West Virginia readies to host only Clean Power Plan repeal hearing
Charleston, W.Va., will play host to a political showdown Nov. 28 and 29 as lawyers, politicians, environmental groups, concerned citizens and others descend on the Appalachian city for a public hearing on the U.S. Environmental Protection Agency's repeal of the Clean Power Plan.
The hearing is the only event scheduled for the public to air their support or opposition for the EPA's plan to dismantle the Obama administration rule, which would have required existing fossil fuel power plants to clean up emissions of carbon. Outside of the hearing, the agency is also accepting written comments on the proposal until Jan. 16, 2018.
Murray Energy drops cases against CSX over alleged service issues
Murray Energy Corp. dropped cases against CSX Transportation Inc. over service delays and other transportation problems.
The coal producer confirmed it had "dismissed, without prejudice," cases brought against the railroad under federal courts and before the U.S. Surface Transportation Board. However, according to a statement released to S&P Global Market Intelligence, "Murray Energy retains the right to refile these cases in the event that CSX's recent service improvements are not sustained."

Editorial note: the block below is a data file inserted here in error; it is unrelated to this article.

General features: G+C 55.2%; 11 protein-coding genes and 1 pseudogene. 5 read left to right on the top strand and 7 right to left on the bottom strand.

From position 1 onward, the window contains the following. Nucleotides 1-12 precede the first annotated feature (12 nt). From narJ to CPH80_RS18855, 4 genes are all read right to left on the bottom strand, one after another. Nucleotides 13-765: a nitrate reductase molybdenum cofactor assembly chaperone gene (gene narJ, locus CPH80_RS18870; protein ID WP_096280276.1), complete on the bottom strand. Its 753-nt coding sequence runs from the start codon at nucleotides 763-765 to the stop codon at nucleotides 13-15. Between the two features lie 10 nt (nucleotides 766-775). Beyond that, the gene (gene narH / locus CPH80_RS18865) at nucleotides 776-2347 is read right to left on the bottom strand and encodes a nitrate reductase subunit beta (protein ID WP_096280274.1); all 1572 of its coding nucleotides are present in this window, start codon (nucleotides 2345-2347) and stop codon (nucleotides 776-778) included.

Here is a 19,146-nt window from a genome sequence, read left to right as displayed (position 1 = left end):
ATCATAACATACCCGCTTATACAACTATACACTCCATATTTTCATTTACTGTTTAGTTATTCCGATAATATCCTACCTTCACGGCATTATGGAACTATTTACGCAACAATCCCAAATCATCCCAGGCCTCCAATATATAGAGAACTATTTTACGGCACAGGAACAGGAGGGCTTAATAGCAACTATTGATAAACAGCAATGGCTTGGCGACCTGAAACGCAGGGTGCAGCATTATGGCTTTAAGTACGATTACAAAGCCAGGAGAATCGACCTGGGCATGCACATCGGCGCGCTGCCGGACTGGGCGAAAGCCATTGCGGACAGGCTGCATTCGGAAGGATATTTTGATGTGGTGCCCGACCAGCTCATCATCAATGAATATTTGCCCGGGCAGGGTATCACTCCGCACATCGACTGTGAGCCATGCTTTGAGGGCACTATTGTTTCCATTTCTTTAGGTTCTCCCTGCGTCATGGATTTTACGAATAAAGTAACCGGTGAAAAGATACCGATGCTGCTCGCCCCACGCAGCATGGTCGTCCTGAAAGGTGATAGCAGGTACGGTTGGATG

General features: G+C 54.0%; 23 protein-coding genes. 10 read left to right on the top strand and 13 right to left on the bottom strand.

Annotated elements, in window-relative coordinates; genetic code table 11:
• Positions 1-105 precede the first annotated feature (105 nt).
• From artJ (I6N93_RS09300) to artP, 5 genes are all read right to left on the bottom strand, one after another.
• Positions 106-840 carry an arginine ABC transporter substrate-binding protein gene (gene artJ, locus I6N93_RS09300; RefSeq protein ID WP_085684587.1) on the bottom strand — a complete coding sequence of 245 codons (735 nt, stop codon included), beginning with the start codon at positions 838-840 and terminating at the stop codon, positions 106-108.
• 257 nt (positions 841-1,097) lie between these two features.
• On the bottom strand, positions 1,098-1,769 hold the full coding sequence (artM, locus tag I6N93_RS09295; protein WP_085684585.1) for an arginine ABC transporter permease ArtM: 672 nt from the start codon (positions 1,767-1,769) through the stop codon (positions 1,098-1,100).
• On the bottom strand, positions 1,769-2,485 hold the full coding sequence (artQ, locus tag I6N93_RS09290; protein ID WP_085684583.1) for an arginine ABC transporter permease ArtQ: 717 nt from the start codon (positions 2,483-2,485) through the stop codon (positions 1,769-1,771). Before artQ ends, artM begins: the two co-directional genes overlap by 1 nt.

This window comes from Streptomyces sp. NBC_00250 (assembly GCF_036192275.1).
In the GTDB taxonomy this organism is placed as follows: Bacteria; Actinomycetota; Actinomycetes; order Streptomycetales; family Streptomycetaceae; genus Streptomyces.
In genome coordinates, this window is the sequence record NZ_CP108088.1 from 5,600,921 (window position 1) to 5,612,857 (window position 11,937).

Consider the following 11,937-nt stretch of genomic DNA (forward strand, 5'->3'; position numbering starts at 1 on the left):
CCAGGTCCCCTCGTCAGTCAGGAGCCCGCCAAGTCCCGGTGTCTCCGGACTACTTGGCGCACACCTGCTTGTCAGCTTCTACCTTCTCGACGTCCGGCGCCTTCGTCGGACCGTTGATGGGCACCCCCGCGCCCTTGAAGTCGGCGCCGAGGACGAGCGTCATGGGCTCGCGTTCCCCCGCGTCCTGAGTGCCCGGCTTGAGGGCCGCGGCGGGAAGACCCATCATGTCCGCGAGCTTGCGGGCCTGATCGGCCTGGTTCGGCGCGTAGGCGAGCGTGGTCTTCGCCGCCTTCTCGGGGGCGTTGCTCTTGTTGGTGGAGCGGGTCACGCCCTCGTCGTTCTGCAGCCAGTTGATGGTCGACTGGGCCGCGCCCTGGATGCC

Maintenance chief at Ky. coal mine fined for safety violations
The chief of maintenance at the Paradise #9 coal mine operated by KenAmerican Resources Inc. was sentenced to two years of supervised probation and ordered to pay a $2,000 fine for felony violations of the Mine Safety and Health Act.
Daniel Couch Jr. pleaded guilty to falsifying safety records to cover his failure to perform a weekly fire suppression check on belt drives at the mine, according to a Nov. 20 news release from the U.S. Attorney's Office for the Western District of Kentucky.
Trump appointee calls for more robust policies promoting carbon capture research
Supportive government policy can help with the development of carbon capture, use and storage technology, according to a Trump appointee in the U.S. Department of Energy.
"These technologies when coupled with supportive policies can significantly reduce carbon emissions from traditional fossil fuels," Steven Winberg said Nov. 28 at an event on the status of carbon capture in 2017 in Washington, D.C. Winberg was confirmed by a U.S. Senate vote Nov. 2 as assistant secretary of energy for fossil energy.
More robust research and development policies for carbon capture, use and storage, or CCUS, technology will drive the cost down and help support the development of supply chains, commercial infrastructure and private investment, he said.